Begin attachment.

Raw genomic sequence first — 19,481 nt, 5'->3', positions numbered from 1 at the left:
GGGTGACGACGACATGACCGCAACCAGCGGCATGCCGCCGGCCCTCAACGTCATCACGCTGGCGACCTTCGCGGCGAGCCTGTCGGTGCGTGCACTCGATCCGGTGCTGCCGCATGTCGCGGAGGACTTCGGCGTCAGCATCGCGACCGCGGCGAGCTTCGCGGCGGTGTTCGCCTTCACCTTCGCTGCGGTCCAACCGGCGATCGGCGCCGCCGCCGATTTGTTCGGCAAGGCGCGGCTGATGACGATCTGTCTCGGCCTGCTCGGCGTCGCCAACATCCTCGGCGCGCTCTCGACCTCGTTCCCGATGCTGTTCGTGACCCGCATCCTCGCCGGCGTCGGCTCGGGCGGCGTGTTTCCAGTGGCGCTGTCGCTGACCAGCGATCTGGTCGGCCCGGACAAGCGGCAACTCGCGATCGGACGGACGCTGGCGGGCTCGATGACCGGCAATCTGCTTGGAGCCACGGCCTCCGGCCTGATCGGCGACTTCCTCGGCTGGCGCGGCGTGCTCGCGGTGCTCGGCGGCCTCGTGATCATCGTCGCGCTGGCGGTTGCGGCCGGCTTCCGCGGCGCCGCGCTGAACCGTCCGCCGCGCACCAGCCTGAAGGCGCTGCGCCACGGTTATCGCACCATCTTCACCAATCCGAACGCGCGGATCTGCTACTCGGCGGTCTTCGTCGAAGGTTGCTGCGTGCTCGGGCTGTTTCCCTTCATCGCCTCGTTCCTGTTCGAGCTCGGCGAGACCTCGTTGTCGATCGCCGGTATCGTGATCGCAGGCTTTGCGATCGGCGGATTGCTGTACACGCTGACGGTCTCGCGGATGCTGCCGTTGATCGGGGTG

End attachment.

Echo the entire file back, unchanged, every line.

Raw genomic sequence first — 19,481 nt, 5'->3', positions numbered from 1 at the left:
GGGTGACGACGACATGACCGCAACCAGCGGCATGCCGCCGGCCCTCAACGTCATCACGCTGGCGACCTTCGCGGCGAGCCTGTCGGTGCGTGCACTCGATCCGGTGCTGCCGCATGTCGCGGAGGACTTCGGCGTCAGCATCGCGACCGCGGCGAGCTTCGCGGCGGTGTTCGCCTTCACCTTCGCTGCGGTCCAACCGGCGATCGGCGCCGCCGCCGATTTGTTCGGCAAGGCGCGGCTGATGACGATCTGTCTCGGCCTGCTCGGCGTCGCCAACATCCTCGGCGCGCTCTCGACCTCGTTCCCGATGCTGTTCGTGACCCGCATCCTCGCCGGCGTCGGCTCGGGCGGCGTGTTTCCAGTGGCGCTGTCGCTGACCAGCGATCTGGTCGGCCCGGACAAGCGGCAACTCGCGATCGGACGGACGCTGGCGGGCTCGATGACCGGCAATCTGCTTGGAGCCACGGCCTCCGGCCTGATCGGCGACTTCCTCGGCTGGCGCGGCGTGCTCGCGGTGCTCGGCGGCCTCGTGATCATCGTCGCGCTGGCGGTTGCGGCCGGCTTCCGCGGCGCCGCGCTGAACCGTCCGCCGCGCACCAGCCTGAAGGCGCTGCGCCACGGTTATCGCACCATCTTCACCAATCCGAACGCGCGGATCTGCTACTCGGCGGTCTTCGTCGAAGGTTGCTGCGTGCTCGGGCTGTTTCCCTTCATCGCCTCGTTCCTGTTCGAGCTCGGCGAGACCTCGTTGTCGATCGCCGGTATCGTGATCGCAGGCTTTGCGATCGGCGGATTGCTGTACACGCTGACGGTCTCGCGGATGCTGCCGTTGATCGGGGTG